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Apr 18, 2009 -
The Juneberry or saskatoon is a native fruit-bearing shrub of the Northern Great Plains with its range extending northward through the Canadian prairie provinces into the southern Yukon and Northwest Territories. This extremely adaptable plant will grow under a wide range of climatic conditions.
Referred to as a berry, the saskatoon (Amelanchier alnifolia Nutt.) is actually a pome fruit. Other names given to the fruit include: serviceberry, mountain juneberry, western shadbush, and Rocky Mountain blueberry. The Juneberry is one of over 25 species of Amelanchier found in North America.
The bush or small tree grows to a height of 18 feet at ideal sites and bears masses of white flowers in early spring. The fruit is borne in clusters of six to twelve and mature to a purple, red or almost black color. Some ornamental cultivars have cream colored fruit. Fruit size of wild Juneberries ranges from 1/4 to 3/8 inch in diameter with some cultivated varieties having fruit sizes up to 5/8 inch.
Eaten fresh the fruits are tasty and may also be used for wine, home canning, fresh frozen, in pies, jams and fruit rolls. Juneberries are attractive as an ornamental shrub or may be trimmed as a hedge. There is growing interest in the Juneberry as a commercial fruit crop for the fresh fruit market, commercial processing and freezing industries. Several Amelanchier species are used for game range restoration and wildlife plantings, windbreak plantings, and low maintenance or native plant landscaping.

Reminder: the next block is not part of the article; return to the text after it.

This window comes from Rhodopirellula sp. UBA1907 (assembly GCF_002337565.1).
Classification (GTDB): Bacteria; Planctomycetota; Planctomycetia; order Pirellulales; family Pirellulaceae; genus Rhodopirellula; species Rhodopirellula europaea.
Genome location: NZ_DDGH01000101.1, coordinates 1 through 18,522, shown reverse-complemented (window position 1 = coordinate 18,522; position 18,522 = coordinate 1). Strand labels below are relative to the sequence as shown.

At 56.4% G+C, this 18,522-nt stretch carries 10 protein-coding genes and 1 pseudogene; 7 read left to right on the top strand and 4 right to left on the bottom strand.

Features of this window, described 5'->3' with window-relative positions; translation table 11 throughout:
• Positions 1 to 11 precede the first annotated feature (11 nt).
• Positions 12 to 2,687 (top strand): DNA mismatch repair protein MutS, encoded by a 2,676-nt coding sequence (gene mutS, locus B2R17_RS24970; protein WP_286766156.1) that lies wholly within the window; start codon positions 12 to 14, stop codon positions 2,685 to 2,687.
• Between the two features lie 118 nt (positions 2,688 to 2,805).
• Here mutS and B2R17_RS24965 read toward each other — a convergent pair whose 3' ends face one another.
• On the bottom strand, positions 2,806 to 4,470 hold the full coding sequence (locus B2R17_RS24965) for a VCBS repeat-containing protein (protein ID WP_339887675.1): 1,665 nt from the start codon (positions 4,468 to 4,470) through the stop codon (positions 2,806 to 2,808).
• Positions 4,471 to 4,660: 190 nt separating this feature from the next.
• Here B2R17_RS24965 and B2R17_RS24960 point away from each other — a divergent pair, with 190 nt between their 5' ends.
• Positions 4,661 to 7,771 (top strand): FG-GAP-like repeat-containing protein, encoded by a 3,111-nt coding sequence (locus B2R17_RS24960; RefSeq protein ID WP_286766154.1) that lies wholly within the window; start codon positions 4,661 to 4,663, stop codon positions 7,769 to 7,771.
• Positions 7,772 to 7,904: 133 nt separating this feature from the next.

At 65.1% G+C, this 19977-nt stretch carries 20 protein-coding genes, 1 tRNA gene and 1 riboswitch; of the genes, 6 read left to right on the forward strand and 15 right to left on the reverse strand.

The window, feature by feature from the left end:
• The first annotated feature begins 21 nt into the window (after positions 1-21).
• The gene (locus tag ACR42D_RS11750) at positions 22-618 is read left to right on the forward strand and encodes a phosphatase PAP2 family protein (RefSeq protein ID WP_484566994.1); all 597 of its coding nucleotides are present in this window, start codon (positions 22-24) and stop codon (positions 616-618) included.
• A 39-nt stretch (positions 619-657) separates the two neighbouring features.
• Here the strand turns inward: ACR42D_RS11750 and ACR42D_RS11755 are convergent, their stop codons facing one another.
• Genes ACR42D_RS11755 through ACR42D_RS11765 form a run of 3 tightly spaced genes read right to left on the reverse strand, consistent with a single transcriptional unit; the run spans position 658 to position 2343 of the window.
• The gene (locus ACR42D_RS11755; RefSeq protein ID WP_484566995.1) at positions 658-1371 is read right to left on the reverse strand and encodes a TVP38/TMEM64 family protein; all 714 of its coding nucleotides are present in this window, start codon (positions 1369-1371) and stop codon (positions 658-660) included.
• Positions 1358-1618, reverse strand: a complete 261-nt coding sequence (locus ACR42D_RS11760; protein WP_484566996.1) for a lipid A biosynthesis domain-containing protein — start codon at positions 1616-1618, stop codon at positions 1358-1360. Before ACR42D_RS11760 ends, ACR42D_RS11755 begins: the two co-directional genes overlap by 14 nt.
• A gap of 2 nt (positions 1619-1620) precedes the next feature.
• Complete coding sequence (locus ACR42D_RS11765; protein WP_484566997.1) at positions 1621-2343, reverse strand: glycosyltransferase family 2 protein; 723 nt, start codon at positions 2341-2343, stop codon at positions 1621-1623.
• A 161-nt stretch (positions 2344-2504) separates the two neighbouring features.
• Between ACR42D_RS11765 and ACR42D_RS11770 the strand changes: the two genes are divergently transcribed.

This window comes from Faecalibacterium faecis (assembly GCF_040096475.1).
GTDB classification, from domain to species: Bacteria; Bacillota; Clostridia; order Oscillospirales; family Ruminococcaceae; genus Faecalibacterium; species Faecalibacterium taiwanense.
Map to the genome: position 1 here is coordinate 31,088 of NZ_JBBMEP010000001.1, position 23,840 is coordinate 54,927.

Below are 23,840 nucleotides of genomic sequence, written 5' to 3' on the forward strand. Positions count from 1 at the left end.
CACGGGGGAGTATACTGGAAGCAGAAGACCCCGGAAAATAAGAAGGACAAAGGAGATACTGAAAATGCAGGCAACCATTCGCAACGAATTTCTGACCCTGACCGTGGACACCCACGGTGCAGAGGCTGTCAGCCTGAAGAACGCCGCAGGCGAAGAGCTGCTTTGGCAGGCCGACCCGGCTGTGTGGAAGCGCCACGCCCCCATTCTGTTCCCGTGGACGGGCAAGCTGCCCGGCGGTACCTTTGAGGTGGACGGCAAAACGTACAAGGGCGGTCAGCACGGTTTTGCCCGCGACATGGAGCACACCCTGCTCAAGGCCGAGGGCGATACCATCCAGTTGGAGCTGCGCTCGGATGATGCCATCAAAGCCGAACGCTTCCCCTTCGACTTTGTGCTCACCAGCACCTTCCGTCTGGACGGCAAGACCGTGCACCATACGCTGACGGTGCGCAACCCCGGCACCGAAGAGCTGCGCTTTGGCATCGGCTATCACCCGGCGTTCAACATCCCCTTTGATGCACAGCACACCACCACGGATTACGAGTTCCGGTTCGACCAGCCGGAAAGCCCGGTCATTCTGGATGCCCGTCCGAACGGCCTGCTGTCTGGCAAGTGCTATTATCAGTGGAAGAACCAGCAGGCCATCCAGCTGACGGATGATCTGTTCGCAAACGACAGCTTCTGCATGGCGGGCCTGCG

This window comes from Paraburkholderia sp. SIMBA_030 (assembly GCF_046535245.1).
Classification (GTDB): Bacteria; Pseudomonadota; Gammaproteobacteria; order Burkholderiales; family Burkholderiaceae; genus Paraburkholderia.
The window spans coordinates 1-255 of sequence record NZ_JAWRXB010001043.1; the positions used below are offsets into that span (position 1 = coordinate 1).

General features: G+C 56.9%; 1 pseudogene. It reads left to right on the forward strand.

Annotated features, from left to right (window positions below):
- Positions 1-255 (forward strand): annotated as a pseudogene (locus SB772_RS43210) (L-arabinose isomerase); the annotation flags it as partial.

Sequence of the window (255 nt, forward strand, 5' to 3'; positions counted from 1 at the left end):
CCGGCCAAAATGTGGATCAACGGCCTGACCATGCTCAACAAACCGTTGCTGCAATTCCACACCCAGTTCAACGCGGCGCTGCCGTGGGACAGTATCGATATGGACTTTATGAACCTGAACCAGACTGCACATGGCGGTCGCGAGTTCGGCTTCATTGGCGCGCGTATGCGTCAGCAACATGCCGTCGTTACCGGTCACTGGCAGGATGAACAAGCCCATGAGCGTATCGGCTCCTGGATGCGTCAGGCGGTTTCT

Planting and Production
Juneberries will grow in all types of soil, except poorly drained heavy clay soils lacking in humus, and several named cultivars are available from prairie nurseries. Selections may also be successfully transplanted from the wild, if the shrub is pruned to near ground level after transplanting. Land capable of producing a good commercial strawberry crop will be ideal for this fruit. Research has shown that sandy loam soils give better success than clay loam soils, which is consistent with the natural habitat of this plant.
Northeast slopes for planting are less subject to spring frosts, as Juneberries bloom from late April to early May. Vigorous plants about 12 to 14 inches tall are ideal for transplanting. Transplant the young bushes when they have developed strong roots and tops, trying not to destroy the fibrous roots. Firm the soil around the roots and prune off about a third of the top growth. For commercial plantings, Juneberries are spaced 12-15 feet apart, on 3 to 6 feet centers, depending on cultural and yield goals. The encouragement of suckering is a desirable goal for maximum yields.
After two to four years of establishment, Juneberries will come into bearing. The fruits possess the characteristic of ripening all at once approximately 38 days after petal drop. High yields per plant are 10 pounds; some years, no fruit production is realized due to spring frosts at time of flowering.
Shallow cultivation and hand weeding are required for weed control. Herbicides are available for preplant and fall weed control in windbreaks. Deep cultivation can damage roots and encourages suckers to develop.
Juneberries require regular pruning to maintain healthy plantings and optimum fruit production. Flowers and fruit develop on previous years' growth and older wood. Vigorous new growth results in the highest production of quality fruit. Weak, diseased and low spreading branches should be removed annually. Prune plants before growth begins in the spring to develop young vigorous branches.